De-fragging my mind
If I’ve learned anything during my time on this planet it’s this: people dislike radical change. Things like moving, starting or ending jobs, various stages of relationships, etc- it’s hard on people. I noticed how it was for me when I moved out of the apartment I lived in for 14 years, and into my home. I had to clean out 14 years of junk, cruft, accumulations, etc. It was hard. It wasn’t hard to part with the majority of it- doing so was actually pleasant. (Getting the tax refund of my largesse give-away was also nice.) And I’ve been combing through my remaining things and continuing this reduction and removal. I know that I’ll never get back to that brief time where all my belongings fit into the trunk of my car- but that was another life, one I am glad is behind me. I have books, furniture, appliances, electronics- and cats now. And a house that is mine. And while I could pare down to the basics in an emergency- I will not give up the quiet comfort that being sandwiched between two content kitties gives me.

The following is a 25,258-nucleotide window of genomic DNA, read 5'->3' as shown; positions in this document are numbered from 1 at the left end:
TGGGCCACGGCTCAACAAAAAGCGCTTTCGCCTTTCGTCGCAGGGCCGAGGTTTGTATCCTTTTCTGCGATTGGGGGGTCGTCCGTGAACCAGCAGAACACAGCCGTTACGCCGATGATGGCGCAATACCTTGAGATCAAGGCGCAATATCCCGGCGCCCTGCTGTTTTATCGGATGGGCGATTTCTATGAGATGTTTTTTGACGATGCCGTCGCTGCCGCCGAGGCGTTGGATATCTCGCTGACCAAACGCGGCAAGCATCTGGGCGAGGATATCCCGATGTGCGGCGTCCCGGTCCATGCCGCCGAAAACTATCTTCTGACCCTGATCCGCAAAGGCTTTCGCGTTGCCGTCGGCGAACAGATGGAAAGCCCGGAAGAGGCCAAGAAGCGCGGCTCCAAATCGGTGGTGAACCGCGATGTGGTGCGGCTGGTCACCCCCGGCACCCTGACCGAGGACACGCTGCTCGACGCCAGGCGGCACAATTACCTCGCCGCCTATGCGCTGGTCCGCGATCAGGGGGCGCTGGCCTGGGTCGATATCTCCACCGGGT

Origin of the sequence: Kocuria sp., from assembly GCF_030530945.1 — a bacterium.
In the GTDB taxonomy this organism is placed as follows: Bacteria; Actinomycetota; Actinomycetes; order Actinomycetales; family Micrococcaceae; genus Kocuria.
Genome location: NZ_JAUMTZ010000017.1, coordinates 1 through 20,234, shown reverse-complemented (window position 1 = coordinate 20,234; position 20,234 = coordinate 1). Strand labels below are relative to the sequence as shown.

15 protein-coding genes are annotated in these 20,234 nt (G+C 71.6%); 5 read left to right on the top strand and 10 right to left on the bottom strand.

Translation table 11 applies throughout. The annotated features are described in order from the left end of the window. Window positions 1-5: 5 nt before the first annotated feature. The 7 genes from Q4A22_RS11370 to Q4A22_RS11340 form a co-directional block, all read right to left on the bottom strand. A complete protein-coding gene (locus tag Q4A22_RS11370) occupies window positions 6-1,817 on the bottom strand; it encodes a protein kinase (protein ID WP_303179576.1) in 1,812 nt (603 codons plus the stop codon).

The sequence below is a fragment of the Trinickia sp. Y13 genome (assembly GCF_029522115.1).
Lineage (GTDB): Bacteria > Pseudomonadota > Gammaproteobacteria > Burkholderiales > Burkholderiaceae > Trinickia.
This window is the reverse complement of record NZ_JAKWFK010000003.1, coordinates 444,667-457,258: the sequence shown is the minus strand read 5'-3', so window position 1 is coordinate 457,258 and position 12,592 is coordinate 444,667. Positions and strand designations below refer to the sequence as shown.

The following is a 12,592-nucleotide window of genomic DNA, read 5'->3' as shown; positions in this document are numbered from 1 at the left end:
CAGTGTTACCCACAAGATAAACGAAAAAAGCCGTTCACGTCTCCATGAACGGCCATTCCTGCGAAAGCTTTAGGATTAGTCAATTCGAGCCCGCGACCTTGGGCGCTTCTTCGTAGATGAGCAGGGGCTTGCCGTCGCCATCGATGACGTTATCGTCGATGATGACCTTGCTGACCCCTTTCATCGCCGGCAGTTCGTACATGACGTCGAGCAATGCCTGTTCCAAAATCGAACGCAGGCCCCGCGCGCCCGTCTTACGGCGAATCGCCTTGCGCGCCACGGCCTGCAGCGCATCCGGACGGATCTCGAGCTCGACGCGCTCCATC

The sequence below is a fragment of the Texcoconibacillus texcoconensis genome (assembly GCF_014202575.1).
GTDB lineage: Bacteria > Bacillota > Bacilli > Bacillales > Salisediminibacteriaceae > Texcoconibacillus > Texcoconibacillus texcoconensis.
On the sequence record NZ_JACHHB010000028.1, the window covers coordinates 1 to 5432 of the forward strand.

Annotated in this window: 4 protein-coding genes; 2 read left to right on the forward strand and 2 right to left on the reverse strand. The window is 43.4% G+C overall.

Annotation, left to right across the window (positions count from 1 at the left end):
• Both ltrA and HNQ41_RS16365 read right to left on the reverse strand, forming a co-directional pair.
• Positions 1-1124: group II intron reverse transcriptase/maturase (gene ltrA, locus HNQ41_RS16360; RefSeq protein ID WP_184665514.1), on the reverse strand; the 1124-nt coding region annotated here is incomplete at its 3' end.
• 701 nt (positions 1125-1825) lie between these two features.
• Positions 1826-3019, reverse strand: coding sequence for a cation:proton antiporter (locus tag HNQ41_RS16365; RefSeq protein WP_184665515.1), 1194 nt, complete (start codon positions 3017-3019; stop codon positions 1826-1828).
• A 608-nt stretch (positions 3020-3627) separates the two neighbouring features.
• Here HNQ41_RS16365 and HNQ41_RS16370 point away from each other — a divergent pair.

It is becoming increasingly clear that I am entering a new stage of my life. It feels like it might be better in many ways than my early years, which reinforces my personal ‘late bloomer’ hypothesis. I’m officially into my menopausal stage, which means that I have to learn to cope with the physical changes that brings. I am processing things through this new Aspergian filter as well, and being easier on myself when I don’t ‘get’ certain things that Everyone Else seems to understand osmotically. I am becoming comfortable with the understanding that I speak ‘people’ as a second language, and that I will never be ‘fluent’. My deficits are hard-wired, but my assets are hard-wired also. And I have much better assets than deficits, and I am accepting these assets (some might call them ‘gifts’) as part of who I am. I find myself no longer actively worrying about what horrors might befall me, although the caution that my past experiences have given me still remains. I’m a realist. My health is much better, and I am stable financially. It’s amazing what that does for one’s well-being. Having ‘enough’ is a good thing. And my strict budgeting and frugal means have paid off. It’s nice to see the result of such efforts. It’s nice to see that good things do happen, and are not accidents, but are normal.